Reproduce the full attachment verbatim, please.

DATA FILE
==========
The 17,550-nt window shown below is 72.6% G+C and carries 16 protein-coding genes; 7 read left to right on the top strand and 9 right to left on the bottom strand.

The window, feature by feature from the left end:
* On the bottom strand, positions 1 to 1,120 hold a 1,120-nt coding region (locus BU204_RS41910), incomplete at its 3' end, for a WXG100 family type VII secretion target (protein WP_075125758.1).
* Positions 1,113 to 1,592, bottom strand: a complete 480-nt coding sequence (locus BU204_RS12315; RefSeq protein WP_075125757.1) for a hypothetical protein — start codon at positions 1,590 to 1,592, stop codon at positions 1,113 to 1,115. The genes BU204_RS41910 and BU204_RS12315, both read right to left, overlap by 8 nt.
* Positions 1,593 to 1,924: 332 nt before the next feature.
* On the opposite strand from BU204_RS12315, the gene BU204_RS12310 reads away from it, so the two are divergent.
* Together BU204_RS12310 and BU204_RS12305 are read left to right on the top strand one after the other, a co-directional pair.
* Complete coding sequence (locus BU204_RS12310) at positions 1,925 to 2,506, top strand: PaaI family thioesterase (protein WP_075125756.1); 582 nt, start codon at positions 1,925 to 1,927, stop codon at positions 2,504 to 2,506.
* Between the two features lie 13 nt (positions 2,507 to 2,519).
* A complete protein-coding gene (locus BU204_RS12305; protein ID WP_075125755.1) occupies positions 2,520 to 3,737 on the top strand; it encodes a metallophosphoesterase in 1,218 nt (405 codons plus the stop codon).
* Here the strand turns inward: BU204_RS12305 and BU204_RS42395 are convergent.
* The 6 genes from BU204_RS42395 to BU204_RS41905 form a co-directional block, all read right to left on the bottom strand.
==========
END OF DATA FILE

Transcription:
The 17,550-nt window shown below is 72.6% G+C and carries 16 protein-coding genes; 7 read left to right on the top strand and 9 right to left on the bottom strand.

The window, feature by feature from the left end:
* On the bottom strand, positions 1 to 1,120 hold a 1,120-nt coding region (locus BU204_RS41910), incomplete at its 3' end, for a WXG100 family type VII secretion target (protein WP_075125758.1).
* Positions 1,113 to 1,592, bottom strand: a complete 480-nt coding sequence (locus BU204_RS12315; RefSeq protein WP_075125757.1) for a hypothetical protein — start codon at positions 1,590 to 1,592, stop codon at positions 1,113 to 1,115. The genes BU204_RS41910 and BU204_RS12315, both read right to left, overlap by 8 nt.
* Positions 1,593 to 1,924: 332 nt before the next feature.
* On the opposite strand from BU204_RS12315, the gene BU204_RS12310 reads away from it, so the two are divergent.
* Together BU204_RS12310 and BU204_RS12305 are read left to right on the top strand one after the other, a co-directional pair.
* Complete coding sequence (locus BU204_RS12310) at positions 1,925 to 2,506, top strand: PaaI family thioesterase (protein WP_075125756.1); 582 nt, start codon at positions 1,925 to 1,927, stop codon at positions 2,504 to 2,506.
* Between the two features lie 13 nt (positions 2,507 to 2,519).
* A complete protein-coding gene (locus BU204_RS12305; protein ID WP_075125755.1) occupies positions 2,520 to 3,737 on the top strand; it encodes a metallophosphoesterase in 1,218 nt (405 codons plus the stop codon).
* Here the strand turns inward: BU204_RS12305 and BU204_RS42395 are convergent.
* The 6 genes from BU204_RS42395 to BU204_RS41905 form a co-directional block, all read right to left on the bottom strand.